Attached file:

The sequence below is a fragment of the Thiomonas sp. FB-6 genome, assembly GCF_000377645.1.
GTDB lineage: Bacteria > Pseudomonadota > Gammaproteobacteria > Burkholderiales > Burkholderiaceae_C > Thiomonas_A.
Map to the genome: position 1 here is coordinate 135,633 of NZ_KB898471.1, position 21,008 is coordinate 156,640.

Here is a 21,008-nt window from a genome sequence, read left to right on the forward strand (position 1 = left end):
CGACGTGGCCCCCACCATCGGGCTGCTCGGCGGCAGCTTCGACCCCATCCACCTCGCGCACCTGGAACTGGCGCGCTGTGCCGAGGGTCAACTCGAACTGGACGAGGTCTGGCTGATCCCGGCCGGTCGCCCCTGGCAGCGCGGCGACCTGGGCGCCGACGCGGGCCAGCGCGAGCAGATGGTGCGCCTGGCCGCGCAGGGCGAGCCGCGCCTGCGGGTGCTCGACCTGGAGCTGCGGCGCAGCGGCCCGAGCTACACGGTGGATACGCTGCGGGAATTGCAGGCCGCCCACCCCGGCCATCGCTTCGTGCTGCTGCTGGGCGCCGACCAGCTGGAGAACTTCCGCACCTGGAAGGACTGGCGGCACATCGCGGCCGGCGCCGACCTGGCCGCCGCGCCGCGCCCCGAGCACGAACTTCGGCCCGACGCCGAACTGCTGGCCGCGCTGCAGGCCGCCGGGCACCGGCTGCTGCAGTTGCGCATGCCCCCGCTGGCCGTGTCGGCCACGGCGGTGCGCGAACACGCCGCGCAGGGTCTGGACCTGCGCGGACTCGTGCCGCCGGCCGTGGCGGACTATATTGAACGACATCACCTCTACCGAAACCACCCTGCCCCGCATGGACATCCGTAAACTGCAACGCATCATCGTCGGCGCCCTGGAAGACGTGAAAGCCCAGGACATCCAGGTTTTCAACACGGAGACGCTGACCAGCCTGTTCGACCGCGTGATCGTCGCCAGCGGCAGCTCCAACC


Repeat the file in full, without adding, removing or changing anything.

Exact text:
The sequence below is a fragment of the Thiomonas sp. FB-6 genome, assembly GCF_000377645.1.
GTDB lineage: Bacteria > Pseudomonadota > Gammaproteobacteria > Burkholderiales > Burkholderiaceae_C > Thiomonas_A.
Map to the genome: position 1 here is coordinate 135,633 of NZ_KB898471.1, position 21,008 is coordinate 156,640.

Here is a 21,008-nt window from a genome sequence, read left to right on the forward strand (position 1 = left end):
CGACGTGGCCCCCACCATCGGGCTGCTCGGCGGCAGCTTCGACCCCATCCACCTCGCGCACCTGGAACTGGCGCGCTGTGCCGAGGGTCAACTCGAACTGGACGAGGTCTGGCTGATCCCGGCCGGTCGCCCCTGGCAGCGCGGCGACCTGGGCGCCGACGCGGGCCAGCGCGAGCAGATGGTGCGCCTGGCCGCGCAGGGCGAGCCGCGCCTGCGGGTGCTCGACCTGGAGCTGCGGCGCAGCGGCCCGAGCTACACGGTGGATACGCTGCGGGAATTGCAGGCCGCCCACCCCGGCCATCGCTTCGTGCTGCTGCTGGGCGCCGACCAGCTGGAGAACTTCCGCACCTGGAAGGACTGGCGGCACATCGCGGCCGGCGCCGACCTGGCCGCCGCGCCGCGCCCCGAGCACGAACTTCGGCCCGACGCCGAACTGCTGGCCGCGCTGCAGGCCGCCGGGCACCGGCTGCTGCAGTTGCGCATGCCCCCGCTGGCCGTGTCGGCCACGGCGGTGCGCGAACACGCCGCGCAGGGTCTGGACCTGCGCGGACTCGTGCCGCCGGCCGTGGCGGACTATATTGAACGACATCACCTCTACCGAAACCACCCTGCCCCGCATGGACATCCGTAAACTGCAACGCATCATCGTCGGCGCCCTGGAAGACGTGAAAGCCCAGGACATCCAGGTTTTCAACACGGAGACGCTGACCAGCCTGTTCGACCGCGTGATCGTCGCCAGCGGCAGCTCCAACC